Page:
I have recently sampled several children's books at our public library. I had been reading the old Nancy Drew series. I finished all they had and happened to end on the oldest of the old series. I also got the oldest one of the new series, where they had modernized Nancy and the stories. I didn't want to read those because I was afraid it would ruin it all for me. But I got curious. Here are the major differences that I noticed: The old series had pictures. They were corny, but I enjoyed them. In the old series, church was mentioned several times, even prayer. The housekeeper played a major part. Also, Nancy had a boyfriend. In the new series, Ned Nickerson was absent. I missed him. Bess had a romance, but not Nancy. The major difference was that the new series moved at a nonstop pace. I rather enjoyed that I could put an old book down and do some living. Nancy escaped death at least three times in the new book. She has quite a record. Also, the old books used to use funny substitutions for Nancy like: the amature detective said, or the young sleuth did... I thought them funny and charming. The new book nixed that. So here's the thing: the old books were quaint and endearing while the new ones were fresh and exciting. Most people would prefer the latter, I think. I'm not so sure that I do.
I read a fantastic book called "The Evolution of Calpurnia Tate" by Jacqueline Kelly. The cover had black silhouettes on yellow of the heroine and birds and butterflies, etc. Calpurnia came alive one summer when she was "introduced" to her grandfather, a naturalist. The story got off to a slow start. There was no real conversation until near the end of the first long chapter. But once it got going, it wove a spell over me of natures' miracles, of family love, and of the hopes for a girl at the turn of the l800s. By the end, it was nearly an all-nighter as I tried to find out if something wonderful was going to happen or not. It's what I would call an "instant classic." It's old-fashioned, but also modern in its appeal. I have to see if I can buy it. I definitely want to read it again and again. I also want to say they the author's choice of words at times was as unexpected and beautiful as a butterfly landing on your hand. Just exquisite.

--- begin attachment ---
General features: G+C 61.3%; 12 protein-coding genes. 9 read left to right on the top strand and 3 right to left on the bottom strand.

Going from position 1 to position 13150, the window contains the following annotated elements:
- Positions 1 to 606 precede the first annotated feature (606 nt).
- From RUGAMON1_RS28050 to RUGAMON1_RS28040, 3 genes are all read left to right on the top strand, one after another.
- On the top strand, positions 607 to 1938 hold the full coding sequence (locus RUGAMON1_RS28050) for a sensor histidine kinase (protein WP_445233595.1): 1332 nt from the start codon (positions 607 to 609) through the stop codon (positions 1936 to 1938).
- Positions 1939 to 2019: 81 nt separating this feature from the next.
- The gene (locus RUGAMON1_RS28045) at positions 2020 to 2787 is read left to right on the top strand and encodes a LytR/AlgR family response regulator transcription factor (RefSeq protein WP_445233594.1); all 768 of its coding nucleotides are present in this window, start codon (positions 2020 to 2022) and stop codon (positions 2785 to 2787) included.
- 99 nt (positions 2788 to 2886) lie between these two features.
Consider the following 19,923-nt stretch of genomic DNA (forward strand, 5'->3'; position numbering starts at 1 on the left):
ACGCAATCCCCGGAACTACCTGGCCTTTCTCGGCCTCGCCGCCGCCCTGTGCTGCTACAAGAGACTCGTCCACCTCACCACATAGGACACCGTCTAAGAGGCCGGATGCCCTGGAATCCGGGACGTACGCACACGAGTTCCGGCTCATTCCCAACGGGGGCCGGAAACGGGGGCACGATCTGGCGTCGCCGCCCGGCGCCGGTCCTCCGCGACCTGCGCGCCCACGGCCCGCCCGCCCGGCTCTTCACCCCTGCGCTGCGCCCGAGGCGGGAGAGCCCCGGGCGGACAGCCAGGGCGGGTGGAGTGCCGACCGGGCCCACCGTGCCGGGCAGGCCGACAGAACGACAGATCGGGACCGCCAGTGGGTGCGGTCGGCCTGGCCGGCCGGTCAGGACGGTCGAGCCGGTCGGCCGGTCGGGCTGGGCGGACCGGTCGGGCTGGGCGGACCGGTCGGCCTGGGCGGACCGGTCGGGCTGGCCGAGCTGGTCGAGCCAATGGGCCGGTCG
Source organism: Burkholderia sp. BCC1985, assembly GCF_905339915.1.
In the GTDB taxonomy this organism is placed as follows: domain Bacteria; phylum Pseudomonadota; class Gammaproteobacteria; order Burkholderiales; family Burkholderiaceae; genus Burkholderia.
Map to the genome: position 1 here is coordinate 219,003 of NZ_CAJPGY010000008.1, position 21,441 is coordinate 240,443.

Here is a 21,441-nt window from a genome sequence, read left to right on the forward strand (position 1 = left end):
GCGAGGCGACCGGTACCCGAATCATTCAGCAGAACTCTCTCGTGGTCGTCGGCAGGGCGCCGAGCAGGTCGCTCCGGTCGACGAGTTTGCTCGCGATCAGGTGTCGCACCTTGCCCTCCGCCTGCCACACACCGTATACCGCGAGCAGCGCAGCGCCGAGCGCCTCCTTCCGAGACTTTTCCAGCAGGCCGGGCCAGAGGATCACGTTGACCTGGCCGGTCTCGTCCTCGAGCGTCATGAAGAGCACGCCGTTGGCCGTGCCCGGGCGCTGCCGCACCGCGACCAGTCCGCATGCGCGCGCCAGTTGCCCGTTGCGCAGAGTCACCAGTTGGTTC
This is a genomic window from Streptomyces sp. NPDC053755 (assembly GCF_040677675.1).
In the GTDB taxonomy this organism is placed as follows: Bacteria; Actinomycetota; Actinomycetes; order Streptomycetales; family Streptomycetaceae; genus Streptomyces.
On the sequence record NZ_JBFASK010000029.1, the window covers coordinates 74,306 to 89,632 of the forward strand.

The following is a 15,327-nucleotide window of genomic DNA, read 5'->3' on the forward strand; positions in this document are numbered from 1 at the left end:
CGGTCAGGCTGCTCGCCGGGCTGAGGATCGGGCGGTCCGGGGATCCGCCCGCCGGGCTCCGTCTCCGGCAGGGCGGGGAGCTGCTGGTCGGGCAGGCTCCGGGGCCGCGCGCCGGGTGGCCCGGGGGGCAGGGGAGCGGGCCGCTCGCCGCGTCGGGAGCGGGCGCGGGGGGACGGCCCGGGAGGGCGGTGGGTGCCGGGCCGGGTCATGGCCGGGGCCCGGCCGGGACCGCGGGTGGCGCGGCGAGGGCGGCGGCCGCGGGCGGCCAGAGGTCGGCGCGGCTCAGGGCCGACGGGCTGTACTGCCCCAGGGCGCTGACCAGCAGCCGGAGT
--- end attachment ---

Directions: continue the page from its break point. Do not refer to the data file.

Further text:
I read two other books that week. One was called "Scarlet Stockings: The Enchanted Riddle" by Charlotte Kandel and one about toys that talk. Don't remember the name of that one. These were pretty good, too.
If this is the state of the children's market, just from several random picks (all in the K's), I won't worry too much about my grandchildrens' future reading habits. About the competition? Only the best will do. But for our children, that's the way it should be. Have a great weekend. Nancy
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